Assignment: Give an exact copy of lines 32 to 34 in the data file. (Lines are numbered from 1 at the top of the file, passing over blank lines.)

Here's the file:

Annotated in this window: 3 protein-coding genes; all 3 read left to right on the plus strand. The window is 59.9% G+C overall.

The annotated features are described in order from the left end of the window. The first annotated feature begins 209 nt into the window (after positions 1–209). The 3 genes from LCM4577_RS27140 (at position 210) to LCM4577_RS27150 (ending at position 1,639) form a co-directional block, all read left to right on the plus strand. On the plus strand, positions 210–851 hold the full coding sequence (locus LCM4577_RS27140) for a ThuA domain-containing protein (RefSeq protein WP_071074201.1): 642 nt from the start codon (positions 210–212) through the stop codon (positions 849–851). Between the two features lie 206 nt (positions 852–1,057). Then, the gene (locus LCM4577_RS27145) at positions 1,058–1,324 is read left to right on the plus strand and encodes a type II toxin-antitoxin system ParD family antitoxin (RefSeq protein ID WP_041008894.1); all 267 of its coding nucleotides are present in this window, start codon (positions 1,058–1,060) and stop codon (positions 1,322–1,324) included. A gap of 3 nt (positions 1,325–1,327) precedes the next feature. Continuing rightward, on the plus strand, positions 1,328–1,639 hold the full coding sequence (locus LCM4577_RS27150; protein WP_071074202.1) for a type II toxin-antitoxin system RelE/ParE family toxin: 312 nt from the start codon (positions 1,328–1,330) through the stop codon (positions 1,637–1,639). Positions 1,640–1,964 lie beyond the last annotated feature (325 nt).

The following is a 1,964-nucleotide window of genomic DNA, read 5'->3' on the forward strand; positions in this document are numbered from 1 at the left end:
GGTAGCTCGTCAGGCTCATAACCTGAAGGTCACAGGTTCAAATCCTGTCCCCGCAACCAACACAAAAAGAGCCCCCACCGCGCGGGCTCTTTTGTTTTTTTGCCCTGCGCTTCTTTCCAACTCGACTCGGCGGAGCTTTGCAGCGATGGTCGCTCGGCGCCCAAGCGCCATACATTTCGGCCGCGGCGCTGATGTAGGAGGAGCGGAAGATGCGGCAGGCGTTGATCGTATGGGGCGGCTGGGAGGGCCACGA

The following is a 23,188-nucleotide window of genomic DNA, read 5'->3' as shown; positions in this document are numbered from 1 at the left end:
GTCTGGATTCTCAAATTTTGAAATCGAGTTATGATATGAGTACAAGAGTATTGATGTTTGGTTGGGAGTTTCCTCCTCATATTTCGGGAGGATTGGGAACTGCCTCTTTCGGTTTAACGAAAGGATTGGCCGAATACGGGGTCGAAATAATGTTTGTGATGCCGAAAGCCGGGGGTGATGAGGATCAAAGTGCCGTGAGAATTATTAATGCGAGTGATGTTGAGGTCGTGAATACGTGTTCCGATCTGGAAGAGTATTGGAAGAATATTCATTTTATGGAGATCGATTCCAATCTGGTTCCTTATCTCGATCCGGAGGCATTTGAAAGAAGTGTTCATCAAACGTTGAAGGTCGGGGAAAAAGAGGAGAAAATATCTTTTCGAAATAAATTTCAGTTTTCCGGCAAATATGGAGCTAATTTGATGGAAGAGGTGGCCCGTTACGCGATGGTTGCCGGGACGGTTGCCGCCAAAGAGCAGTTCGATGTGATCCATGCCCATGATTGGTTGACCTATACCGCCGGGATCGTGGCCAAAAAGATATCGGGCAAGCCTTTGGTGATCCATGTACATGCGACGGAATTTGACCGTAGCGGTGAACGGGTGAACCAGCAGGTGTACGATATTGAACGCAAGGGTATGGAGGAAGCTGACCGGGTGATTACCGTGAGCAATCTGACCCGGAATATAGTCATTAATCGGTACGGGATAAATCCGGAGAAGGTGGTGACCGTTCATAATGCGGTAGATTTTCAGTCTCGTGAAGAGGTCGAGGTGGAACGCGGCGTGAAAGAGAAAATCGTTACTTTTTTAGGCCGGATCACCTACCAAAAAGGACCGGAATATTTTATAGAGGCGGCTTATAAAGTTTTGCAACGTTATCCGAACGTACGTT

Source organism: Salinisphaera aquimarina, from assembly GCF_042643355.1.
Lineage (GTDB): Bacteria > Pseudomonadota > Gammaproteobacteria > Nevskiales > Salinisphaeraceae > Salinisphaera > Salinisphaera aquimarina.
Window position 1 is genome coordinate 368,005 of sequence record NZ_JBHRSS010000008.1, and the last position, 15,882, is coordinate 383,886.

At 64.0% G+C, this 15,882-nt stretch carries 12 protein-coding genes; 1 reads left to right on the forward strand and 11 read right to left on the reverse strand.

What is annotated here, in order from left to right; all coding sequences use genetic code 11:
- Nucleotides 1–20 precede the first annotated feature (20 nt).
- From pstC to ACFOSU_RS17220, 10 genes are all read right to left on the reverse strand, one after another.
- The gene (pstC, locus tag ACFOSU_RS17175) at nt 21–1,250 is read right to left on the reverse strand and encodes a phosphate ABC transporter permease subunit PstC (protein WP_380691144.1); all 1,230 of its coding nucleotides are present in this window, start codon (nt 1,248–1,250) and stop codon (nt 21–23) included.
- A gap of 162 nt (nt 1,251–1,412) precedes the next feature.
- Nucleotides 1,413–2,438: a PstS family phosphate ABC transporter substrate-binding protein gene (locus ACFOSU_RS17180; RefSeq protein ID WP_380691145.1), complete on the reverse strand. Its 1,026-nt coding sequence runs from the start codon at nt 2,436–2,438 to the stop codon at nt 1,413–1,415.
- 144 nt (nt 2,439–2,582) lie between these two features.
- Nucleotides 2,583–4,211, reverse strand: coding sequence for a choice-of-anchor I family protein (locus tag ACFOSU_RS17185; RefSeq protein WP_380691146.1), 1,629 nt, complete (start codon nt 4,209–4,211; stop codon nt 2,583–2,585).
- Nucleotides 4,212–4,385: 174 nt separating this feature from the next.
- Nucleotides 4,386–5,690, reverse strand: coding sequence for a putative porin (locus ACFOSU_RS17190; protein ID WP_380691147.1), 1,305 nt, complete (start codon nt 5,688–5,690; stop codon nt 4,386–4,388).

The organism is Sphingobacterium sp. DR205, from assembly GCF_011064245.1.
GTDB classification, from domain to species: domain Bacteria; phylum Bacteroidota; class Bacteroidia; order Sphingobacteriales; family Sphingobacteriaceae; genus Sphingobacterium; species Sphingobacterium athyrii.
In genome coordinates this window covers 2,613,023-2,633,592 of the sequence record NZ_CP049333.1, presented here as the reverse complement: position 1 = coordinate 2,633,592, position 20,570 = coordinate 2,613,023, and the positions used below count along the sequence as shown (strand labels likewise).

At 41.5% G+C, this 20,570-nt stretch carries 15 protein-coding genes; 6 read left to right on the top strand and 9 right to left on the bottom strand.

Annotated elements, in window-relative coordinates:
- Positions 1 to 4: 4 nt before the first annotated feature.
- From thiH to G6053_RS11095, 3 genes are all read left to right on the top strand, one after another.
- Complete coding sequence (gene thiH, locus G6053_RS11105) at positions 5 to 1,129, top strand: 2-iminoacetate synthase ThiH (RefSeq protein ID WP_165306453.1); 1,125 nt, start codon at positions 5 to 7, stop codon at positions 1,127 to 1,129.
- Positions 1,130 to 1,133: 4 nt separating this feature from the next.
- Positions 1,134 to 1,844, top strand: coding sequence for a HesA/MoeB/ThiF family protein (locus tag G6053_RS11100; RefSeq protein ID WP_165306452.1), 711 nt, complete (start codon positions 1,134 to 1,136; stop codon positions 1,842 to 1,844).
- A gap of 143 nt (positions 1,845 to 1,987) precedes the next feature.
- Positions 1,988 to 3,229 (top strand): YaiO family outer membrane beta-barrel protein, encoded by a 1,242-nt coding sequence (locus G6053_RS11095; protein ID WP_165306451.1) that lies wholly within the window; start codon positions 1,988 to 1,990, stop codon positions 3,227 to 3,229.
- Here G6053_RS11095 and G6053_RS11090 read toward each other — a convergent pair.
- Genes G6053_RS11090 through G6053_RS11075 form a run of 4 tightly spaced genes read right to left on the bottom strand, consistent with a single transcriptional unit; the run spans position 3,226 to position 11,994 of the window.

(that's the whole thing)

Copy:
- Positions 1,988 to 3,229 (top strand): YaiO family outer membrane beta-barrel protein, encoded by a 1,242-nt coding sequence (locus G6053_RS11095; protein ID WP_165306451.1) that lies wholly within the window; start codon positions 1,988 to 1,990, stop codon positions 3,227 to 3,229.
- Here G6053_RS11095 and G6053_RS11090 read toward each other — a convergent pair.
- Genes G6053_RS11090 through G6053_RS11075 form a run of 4 tightly spaced genes read right to left on the bottom strand, consistent with a single transcriptional unit; the run spans position 3,226 to position 11,994 of the window.